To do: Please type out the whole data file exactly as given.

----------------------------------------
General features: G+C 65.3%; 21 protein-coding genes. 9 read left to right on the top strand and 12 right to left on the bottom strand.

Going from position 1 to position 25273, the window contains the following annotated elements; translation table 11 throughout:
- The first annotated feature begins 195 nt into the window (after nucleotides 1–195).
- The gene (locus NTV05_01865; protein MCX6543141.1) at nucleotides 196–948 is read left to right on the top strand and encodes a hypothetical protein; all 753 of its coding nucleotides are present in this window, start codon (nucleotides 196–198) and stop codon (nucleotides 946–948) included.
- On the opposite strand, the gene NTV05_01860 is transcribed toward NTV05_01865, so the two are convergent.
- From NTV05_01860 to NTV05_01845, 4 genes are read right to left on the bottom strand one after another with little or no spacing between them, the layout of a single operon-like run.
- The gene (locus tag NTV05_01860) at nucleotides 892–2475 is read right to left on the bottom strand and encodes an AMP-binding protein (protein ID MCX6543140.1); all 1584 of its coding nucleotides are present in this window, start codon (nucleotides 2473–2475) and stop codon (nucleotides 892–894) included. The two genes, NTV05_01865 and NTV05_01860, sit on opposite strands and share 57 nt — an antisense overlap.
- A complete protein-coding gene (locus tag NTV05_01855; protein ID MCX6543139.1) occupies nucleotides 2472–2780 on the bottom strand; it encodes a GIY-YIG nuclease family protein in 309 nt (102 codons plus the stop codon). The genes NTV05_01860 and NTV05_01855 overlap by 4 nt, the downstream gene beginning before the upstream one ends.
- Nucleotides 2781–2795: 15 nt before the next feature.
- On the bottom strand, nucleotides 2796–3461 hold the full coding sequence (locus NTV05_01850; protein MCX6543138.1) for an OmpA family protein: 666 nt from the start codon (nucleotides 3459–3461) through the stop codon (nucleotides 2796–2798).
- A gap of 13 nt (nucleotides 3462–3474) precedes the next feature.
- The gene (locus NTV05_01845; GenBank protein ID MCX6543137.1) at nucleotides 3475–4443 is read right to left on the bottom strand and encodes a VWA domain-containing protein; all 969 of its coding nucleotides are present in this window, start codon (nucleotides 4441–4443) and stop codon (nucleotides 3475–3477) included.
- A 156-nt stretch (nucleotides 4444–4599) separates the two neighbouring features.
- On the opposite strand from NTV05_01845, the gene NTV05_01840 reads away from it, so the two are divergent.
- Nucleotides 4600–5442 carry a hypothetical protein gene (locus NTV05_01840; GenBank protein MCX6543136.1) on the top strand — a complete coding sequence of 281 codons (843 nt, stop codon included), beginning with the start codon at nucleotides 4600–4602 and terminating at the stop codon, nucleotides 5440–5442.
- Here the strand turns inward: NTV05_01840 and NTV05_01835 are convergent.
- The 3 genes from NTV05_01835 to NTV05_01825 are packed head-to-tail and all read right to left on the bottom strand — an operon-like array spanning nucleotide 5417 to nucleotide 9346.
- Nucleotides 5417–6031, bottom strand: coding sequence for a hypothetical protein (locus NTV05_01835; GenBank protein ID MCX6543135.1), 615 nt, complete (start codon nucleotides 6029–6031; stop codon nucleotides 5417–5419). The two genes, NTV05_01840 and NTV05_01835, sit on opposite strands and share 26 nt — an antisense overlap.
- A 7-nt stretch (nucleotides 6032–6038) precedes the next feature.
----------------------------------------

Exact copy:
General features: G+C 65.3%; 21 protein-coding genes. 9 read left to right on the top strand and 12 right to left on the bottom strand.

Going from position 1 to position 25273, the window contains the following annotated elements; translation table 11 throughout:
- The first annotated feature begins 195 nt into the window (after nucleotides 1–195).
- The gene (locus NTV05_01865; protein MCX6543141.1) at nucleotides 196–948 is read left to right on the top strand and encodes a hypothetical protein; all 753 of its coding nucleotides are present in this window, start codon (nucleotides 196–198) and stop codon (nucleotides 946–948) included.
- On the opposite strand, the gene NTV05_01860 is transcribed toward NTV05_01865, so the two are convergent.
- From NTV05_01860 to NTV05_01845, 4 genes are read right to left on the bottom strand one after another with little or no spacing between them, the layout of a single operon-like run.
- The gene (locus tag NTV05_01860) at nucleotides 892–2475 is read right to left on the bottom strand and encodes an AMP-binding protein (protein ID MCX6543140.1); all 1584 of its coding nucleotides are present in this window, start codon (nucleotides 2473–2475) and stop codon (nucleotides 892–894) included. The two genes, NTV05_01865 and NTV05_01860, sit on opposite strands and share 57 nt — an antisense overlap.
- A complete protein-coding gene (locus tag NTV05_01855; protein ID MCX6543139.1) occupies nucleotides 2472–2780 on the bottom strand; it encodes a GIY-YIG nuclease family protein in 309 nt (102 codons plus the stop codon). The genes NTV05_01860 and NTV05_01855 overlap by 4 nt, the downstream gene beginning before the upstream one ends.
- Nucleotides 2781–2795: 15 nt before the next feature.
- On the bottom strand, nucleotides 2796–3461 hold the full coding sequence (locus NTV05_01850; protein MCX6543138.1) for an OmpA family protein: 666 nt from the start codon (nucleotides 3459–3461) through the stop codon (nucleotides 2796–2798).
- A gap of 13 nt (nucleotides 3462–3474) precedes the next feature.
- The gene (locus NTV05_01845; GenBank protein ID MCX6543137.1) at nucleotides 3475–4443 is read right to left on the bottom strand and encodes a VWA domain-containing protein; all 969 of its coding nucleotides are present in this window, start codon (nucleotides 4441–4443) and stop codon (nucleotides 3475–3477) included.
- A 156-nt stretch (nucleotides 4444–4599) separates the two neighbouring features.
- On the opposite strand from NTV05_01845, the gene NTV05_01840 reads away from it, so the two are divergent.
- Nucleotides 4600–5442 carry a hypothetical protein gene (locus NTV05_01840; GenBank protein MCX6543136.1) on the top strand — a complete coding sequence of 281 codons (843 nt, stop codon included), beginning with the start codon at nucleotides 4600–4602 and terminating at the stop codon, nucleotides 5440–5442.
- Here the strand turns inward: NTV05_01840 and NTV05_01835 are convergent.
- The 3 genes from NTV05_01835 to NTV05_01825 are packed head-to-tail and all read right to left on the bottom strand — an operon-like array spanning nucleotide 5417 to nucleotide 9346.
- Nucleotides 5417–6031, bottom strand: coding sequence for a hypothetical protein (locus NTV05_01835; GenBank protein ID MCX6543135.1), 615 nt, complete (start codon nucleotides 6029–6031; stop codon nucleotides 5417–5419). The two genes, NTV05_01840 and NTV05_01835, sit on opposite strands and share 26 nt — an antisense overlap.
- A 7-nt stretch (nucleotides 6032–6038) precedes the next feature.